Manchester is established as the UK’s leading property hotspot. The market has been booming for years following extensive public and private investment which has transformed the city into a global destination.
A business-friendly environment, a population that is growing rapidly, a collection of world-class educational institutions and a cultural offering renowned around the world has made Manchester into something special – and both house prices and rents have risen along with the city.
Which leads us to ask: what about the future? Having a good decade behind you is good, but having a plan for the next 10 years is more important even than that – especially for those who are looking to buy property in Manchester as a long-term investment.
When a city grows as fast as Manchester when you begin to wonder whether demand will taper off and meet the available supply, levelling out house price growth. Manchester is an interesting case in this regard due to the speed of construction in the city. The latest Deloitte Crane Survey highlights this, noting that 5,000 residential units were completed in 2020 and another 12,000 are currently under construction.
By the end of 2021 we are expecting a further 5,000 or more homes to complete, but the annual number drops off considerably in the years following – and this will have a major impact on supply for the foreseeable future.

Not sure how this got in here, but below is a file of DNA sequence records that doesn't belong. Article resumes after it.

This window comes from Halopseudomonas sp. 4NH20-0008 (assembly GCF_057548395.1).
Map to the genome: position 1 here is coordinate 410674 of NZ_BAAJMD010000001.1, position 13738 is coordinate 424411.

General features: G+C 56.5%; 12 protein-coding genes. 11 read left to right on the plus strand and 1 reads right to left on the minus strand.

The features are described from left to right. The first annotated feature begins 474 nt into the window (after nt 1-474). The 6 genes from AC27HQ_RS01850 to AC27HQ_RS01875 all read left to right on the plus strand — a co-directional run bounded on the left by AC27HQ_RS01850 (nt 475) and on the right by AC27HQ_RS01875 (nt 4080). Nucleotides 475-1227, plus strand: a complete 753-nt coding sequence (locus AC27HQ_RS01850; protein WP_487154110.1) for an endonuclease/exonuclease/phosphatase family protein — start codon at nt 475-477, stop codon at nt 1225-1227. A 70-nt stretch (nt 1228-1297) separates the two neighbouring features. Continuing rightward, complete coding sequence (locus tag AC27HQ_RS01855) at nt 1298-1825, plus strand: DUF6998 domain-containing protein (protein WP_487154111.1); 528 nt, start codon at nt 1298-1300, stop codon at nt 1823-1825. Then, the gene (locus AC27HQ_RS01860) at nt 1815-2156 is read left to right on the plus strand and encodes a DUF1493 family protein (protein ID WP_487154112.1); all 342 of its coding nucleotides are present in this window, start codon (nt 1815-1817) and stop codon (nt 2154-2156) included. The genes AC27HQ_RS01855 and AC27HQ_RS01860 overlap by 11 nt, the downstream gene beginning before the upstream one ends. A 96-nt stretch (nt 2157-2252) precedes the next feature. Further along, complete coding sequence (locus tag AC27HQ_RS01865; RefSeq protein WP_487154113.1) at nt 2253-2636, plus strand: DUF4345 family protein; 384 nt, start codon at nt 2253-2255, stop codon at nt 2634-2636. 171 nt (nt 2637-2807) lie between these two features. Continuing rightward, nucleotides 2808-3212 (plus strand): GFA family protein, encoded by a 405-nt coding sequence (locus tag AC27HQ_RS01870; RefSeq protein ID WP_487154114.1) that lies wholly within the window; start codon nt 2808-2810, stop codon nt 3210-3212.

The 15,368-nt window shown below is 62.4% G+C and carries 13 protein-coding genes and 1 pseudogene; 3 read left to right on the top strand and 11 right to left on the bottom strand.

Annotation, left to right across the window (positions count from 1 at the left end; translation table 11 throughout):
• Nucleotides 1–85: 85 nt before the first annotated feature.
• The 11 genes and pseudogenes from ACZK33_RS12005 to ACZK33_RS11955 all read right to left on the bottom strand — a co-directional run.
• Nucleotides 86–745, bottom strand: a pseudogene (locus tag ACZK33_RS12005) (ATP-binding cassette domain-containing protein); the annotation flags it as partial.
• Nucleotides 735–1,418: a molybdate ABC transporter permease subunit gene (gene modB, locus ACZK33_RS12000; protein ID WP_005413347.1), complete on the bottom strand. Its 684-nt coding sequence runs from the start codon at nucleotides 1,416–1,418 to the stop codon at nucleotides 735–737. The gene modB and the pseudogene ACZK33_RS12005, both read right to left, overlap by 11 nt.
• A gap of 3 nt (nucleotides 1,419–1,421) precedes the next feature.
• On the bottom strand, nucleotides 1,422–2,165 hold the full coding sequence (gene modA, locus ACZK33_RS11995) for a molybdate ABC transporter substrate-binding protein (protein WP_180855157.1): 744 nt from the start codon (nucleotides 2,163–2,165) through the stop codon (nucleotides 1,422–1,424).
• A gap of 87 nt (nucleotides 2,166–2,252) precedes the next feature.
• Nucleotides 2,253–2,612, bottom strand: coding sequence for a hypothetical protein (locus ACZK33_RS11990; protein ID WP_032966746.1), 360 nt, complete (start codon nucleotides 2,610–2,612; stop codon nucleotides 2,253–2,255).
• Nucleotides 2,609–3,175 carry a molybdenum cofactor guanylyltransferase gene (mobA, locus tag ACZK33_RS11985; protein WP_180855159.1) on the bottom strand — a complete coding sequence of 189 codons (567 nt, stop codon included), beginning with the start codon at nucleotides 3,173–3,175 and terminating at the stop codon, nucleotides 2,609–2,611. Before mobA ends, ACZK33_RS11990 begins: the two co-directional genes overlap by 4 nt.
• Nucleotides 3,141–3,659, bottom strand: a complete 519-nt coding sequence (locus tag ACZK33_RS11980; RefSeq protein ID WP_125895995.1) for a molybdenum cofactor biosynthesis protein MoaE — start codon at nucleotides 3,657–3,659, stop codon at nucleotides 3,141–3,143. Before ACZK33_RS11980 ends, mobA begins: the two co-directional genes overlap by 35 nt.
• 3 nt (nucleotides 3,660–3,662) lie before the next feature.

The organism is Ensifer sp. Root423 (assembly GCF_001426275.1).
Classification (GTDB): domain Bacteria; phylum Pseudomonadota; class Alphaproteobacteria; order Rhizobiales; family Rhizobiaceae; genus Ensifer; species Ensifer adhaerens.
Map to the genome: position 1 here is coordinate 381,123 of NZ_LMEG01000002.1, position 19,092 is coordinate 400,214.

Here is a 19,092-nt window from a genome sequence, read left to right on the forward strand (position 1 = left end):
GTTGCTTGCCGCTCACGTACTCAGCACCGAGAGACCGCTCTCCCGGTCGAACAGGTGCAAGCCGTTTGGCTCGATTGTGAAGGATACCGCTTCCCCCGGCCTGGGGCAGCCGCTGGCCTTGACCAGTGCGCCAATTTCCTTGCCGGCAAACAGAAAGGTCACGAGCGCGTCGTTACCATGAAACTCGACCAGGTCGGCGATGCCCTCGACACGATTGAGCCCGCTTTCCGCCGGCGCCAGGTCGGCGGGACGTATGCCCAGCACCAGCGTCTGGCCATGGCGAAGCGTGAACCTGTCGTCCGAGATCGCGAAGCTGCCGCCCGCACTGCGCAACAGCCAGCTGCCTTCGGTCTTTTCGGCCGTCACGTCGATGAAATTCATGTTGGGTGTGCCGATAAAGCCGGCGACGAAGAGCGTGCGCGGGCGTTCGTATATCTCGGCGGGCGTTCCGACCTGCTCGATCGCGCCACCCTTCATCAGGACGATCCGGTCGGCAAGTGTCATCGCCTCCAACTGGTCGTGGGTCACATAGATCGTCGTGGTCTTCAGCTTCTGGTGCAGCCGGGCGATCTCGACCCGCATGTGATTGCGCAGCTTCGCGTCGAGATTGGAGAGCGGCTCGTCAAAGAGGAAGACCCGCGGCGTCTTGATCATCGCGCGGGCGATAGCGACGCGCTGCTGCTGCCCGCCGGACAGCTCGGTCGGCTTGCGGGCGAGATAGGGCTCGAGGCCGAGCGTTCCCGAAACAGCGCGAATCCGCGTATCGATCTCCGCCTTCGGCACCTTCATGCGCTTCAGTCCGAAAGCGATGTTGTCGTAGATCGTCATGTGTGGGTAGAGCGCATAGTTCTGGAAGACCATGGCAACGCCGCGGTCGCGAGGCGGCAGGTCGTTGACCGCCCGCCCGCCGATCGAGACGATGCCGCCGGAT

The latest figures show that the city’s population is increasing even more quickly than homes could possibly be built. Data from the Office for National Statistics show that the city’s population growth is double the national UK average, and the Manchester City Council Forecasting Model shows that the city’s population will reach 627,000 by 2025 – an increase of approximately 70,000 people.
As much as Manchester has grown over the last few years, the next decade is set to be even more impressive. The city’s programme of investments promises to continue drawing more and more people to the North West – and all of them will need housing. If there is not enough desirable accommodation in the city centre, competition will increase and prices will rise.
The HS2 high speed rail line is set to bring major economic benefits to Manchester by cutting the journey times to London and Birmingham in half.
Residents in the city and commuters living locally will be able to head to the capital in just sixty-eight minutes, and HS2 will also improve the Manchester’s local jobs market, with an influx of 40,000 jobs set to be created. It is estimated that at least and 13,000 extra new homes will be needed on top of what is already required in order to meet the influx of those choosing to live in the city.
Andy Burnham, Mayor of Greater Manchester, said: “HS2 could bring huge benefits to Greater Manchester and the whole of the North. Not only will it bring much-needed improvements to transport connectivity, but it could also make the areas around Manchester Piccadilly and Manchester Airport major centres for economic growth.”